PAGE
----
Was William Ogden thinking about what had been, or what was still to come as he composed a song about following Jesus in 1885? He might as easily have vocalized ‘Where He’s (Already) Lead Me’, especially as he thought about surviving the war experience two decades earlier. Or, he might have been thinking of something in his present tense in 1885, perhaps his latest success in publishing, Notes of Victory, another accomplishment on his already healthy resume. He was still relatively young, and no doubt looked forward to doing more. But, he may also have realized that life could be unexpectedly cut short. His third verse of ‘Where He Leads…’ shows he appreciated that a burdened life could find ultimate relief only in God. He also wrote that Jesus’ message and love-example far outshone anything in his experience (verses 1 and 2). He sounds like a teacher, yearning to coax others to learn what he’d grown to trust. No, not what, but Who. As Ogden might have said, the ‘where’ is important, but the ‘who’ is really the key on this trip.    
See following link for biographic information on the composer:

See this site for description of Civil War music:

Friday, August 2, 2013

Footprints (Footsteps) of Jesus -- Mary B.C. Slade

She was a 45-year old minister’s wife, a lifelong resident of Fall River, Massachusetts (see picture here), a teacher, and the editor of two journals during her lifetime. So, Mary Bridges Canady Slade knew something about writing, and given her background as a teacher, may have been trying to educate someone with the words she composed for “Footprints of Jesus” in 1871. Do her words tell us that she was merely an able poet, or was she also sharing something of herself, something that she believed in deeply enough to record so that it would stick with its hearers, reminding them of her? What do you think, as you get a glimpse of her?

Mary Slade evidently wrote something that reflected her beliefs and the actions she’d been living in 1871. Not much is written of her, except that she was a compassionate Christian, a characteristic that adorned her along with the few facts of her life. You can see she must have struggled with her life of kindness, a condition that she shared in the words she wrote. She wasn’t wearing rose-colored glasses, admitting that ‘helping the weak’, and ‘serving the poor and lowly’, came hand-in-hand with ‘weeping’ and ‘cross-bearing’. But, we can guess that she persevered, keeping her goal -- the goal of any Christian – in her mind’s eye. Following Him meant going through valleys, sure, but it also rewarded the disciple with paradise, a fact that was especially compelling to Mary as she reflected on this in the final two stanzas. Whatever specific circumstances were at work in her life in 1871, Slade’s message was two-fold. Serving Him by taking care of her fellow man might be heart-rending, but that’s the path to Him, and to lifelong – in fact, eternal – happiness. Being a minister’s wife must have facilitated her hearing this message consistently, perhaps even daily. Fusing this role as a minister’s wife, and undoubtedly as his ear, with her training as a teacher and skill as an editor gave her the capacity to tell us how she was spurred to follow her Lord. Perhaps this was a message with which she herself was becoming increasingly conscious – a life that longed for the next plane of existence.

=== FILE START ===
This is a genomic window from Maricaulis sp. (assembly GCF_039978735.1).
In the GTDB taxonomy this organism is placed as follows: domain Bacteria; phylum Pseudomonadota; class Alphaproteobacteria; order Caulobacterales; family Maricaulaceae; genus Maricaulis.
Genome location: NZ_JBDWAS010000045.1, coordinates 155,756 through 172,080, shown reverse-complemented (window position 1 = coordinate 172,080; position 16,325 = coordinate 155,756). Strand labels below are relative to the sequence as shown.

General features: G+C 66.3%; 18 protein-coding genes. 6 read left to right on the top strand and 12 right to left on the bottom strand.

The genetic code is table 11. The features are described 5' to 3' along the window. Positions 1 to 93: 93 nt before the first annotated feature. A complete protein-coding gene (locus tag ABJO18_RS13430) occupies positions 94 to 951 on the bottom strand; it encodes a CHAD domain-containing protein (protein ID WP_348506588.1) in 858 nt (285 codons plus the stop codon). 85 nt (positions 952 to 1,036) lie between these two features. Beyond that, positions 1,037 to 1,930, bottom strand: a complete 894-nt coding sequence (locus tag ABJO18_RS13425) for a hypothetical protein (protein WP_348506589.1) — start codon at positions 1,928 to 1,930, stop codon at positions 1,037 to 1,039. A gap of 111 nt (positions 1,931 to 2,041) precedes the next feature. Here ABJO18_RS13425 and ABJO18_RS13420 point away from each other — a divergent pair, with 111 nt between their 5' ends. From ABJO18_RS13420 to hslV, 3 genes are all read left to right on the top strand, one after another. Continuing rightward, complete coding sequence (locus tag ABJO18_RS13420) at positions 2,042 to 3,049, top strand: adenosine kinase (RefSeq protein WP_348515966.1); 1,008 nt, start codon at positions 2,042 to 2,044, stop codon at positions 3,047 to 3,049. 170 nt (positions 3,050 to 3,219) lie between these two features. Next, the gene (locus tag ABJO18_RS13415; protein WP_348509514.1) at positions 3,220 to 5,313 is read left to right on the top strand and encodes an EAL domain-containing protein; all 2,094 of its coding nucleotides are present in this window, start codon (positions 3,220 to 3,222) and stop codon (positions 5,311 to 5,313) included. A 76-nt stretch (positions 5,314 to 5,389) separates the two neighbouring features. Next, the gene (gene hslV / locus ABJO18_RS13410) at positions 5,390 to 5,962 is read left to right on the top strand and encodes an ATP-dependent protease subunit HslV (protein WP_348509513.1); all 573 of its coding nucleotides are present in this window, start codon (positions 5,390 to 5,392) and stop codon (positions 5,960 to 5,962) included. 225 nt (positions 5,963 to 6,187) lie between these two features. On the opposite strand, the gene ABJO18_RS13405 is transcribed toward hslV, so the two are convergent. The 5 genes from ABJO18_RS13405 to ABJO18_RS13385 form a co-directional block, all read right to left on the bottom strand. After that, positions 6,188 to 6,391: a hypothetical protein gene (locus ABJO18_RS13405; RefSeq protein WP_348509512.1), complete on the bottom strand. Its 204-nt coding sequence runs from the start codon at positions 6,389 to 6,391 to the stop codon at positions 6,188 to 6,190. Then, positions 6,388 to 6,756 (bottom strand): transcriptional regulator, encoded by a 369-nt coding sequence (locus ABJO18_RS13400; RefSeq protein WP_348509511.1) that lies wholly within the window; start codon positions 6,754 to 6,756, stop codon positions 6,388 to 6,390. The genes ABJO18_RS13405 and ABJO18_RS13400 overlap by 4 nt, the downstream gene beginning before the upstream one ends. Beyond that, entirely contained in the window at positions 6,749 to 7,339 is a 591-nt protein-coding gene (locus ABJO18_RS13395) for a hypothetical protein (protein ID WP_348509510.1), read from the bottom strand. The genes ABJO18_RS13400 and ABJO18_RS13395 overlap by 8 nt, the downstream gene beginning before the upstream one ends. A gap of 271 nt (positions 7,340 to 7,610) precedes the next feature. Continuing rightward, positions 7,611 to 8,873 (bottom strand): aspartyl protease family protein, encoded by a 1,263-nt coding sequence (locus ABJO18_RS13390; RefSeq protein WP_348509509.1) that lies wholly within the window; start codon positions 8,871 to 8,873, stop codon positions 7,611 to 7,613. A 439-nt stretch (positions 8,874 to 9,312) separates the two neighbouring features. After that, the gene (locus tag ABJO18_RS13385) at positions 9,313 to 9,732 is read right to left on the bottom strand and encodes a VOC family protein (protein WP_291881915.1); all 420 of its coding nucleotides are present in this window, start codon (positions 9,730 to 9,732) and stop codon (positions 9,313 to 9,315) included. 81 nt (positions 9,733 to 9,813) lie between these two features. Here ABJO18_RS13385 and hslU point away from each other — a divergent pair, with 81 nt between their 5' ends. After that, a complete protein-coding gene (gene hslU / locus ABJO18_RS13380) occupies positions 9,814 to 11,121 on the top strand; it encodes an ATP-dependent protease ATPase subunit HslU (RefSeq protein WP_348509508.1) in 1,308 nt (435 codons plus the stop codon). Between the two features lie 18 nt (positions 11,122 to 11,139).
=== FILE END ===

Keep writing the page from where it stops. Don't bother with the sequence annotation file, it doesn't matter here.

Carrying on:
It’s a message that may be impossible to coax or instruct. It has to be shown through one’s example. It’s a passion that must be lived. Why did Mary Slade live just 11 years longer after composing a song about devotion to God? We don’t know, but she was 56, and was editor by this time of the journal Wide Awake. It was pitched at children, a theme that likewise influenced her previous venture as an editor of the New England Journal of Education. The very title Wide Awake carries a message for children, doesn’t it? Don’t hide yourself from a life that will make you wise, it suggests. Be aware how to best live, and so live on after you’re done here. Mary Slade must have internalized that message, probably in part to demonstrate it for the children who might be watching. To teach the kids. Or is it just for kids? Follow His footprints.   

The following links provided background for this story, including scant biographic information on the composer:

See original 7 verses of the song here:

A biography of the man who published Wide Awake, Slade’s occupational-editorial effort until she died: